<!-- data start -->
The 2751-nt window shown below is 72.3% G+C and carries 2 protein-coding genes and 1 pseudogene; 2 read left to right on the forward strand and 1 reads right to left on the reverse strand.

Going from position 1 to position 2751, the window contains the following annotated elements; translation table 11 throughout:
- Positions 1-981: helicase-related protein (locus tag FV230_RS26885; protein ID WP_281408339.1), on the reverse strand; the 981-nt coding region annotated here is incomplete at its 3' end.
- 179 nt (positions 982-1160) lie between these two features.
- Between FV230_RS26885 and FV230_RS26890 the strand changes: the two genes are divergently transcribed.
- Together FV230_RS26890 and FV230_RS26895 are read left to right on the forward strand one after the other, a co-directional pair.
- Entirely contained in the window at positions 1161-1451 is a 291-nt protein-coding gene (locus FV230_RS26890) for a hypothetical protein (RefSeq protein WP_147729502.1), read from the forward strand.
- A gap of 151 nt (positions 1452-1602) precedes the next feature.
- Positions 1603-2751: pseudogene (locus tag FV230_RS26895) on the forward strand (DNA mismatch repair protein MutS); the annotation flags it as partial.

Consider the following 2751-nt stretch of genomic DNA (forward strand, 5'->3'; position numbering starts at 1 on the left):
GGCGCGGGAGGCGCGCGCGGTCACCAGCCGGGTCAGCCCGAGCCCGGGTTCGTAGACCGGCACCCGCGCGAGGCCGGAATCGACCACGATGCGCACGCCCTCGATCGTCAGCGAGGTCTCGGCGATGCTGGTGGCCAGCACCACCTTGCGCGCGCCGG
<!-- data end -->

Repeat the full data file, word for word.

The 2751-nt window shown below is 72.3% G+C and carries 2 protein-coding genes and 1 pseudogene; 2 read left to right on the forward strand and 1 reads right to left on the reverse strand.

Going from position 1 to position 2751, the window contains the following annotated elements; translation table 11 throughout:
- Positions 1-981: helicase-related protein (locus tag FV230_RS26885; protein ID WP_281408339.1), on the reverse strand; the 981-nt coding region annotated here is incomplete at its 3' end.
- 179 nt (positions 982-1160) lie between these two features.
- Between FV230_RS26885 and FV230_RS26890 the strand changes: the two genes are divergently transcribed.
- Together FV230_RS26890 and FV230_RS26895 are read left to right on the forward strand one after the other, a co-directional pair.
- Entirely contained in the window at positions 1161-1451 is a 291-nt protein-coding gene (locus FV230_RS26890) for a hypothetical protein (RefSeq protein WP_147729502.1), read from the forward strand.
- A gap of 151 nt (positions 1452-1602) precedes the next feature.
- Positions 1603-2751: pseudogene (locus tag FV230_RS26895) on the forward strand (DNA mismatch repair protein MutS); the annotation flags it as partial.

Consider the following 2751-nt stretch of genomic DNA (forward strand, 5'->3'; position numbering starts at 1 on the left):
GGCGCGGGAGGCGCGCGCGGTCACCAGCCGGGTCAGCCCGAGCCCGGGTTCGTAGACCGGCACCCGCGCGAGGCCGGAATCGACCACGATGCGCACGCCCTCGATCGTCAGCGAGGTCTCGGCGATGCTGGTGGCCAGCACCACCTTGCGCGCGCCGG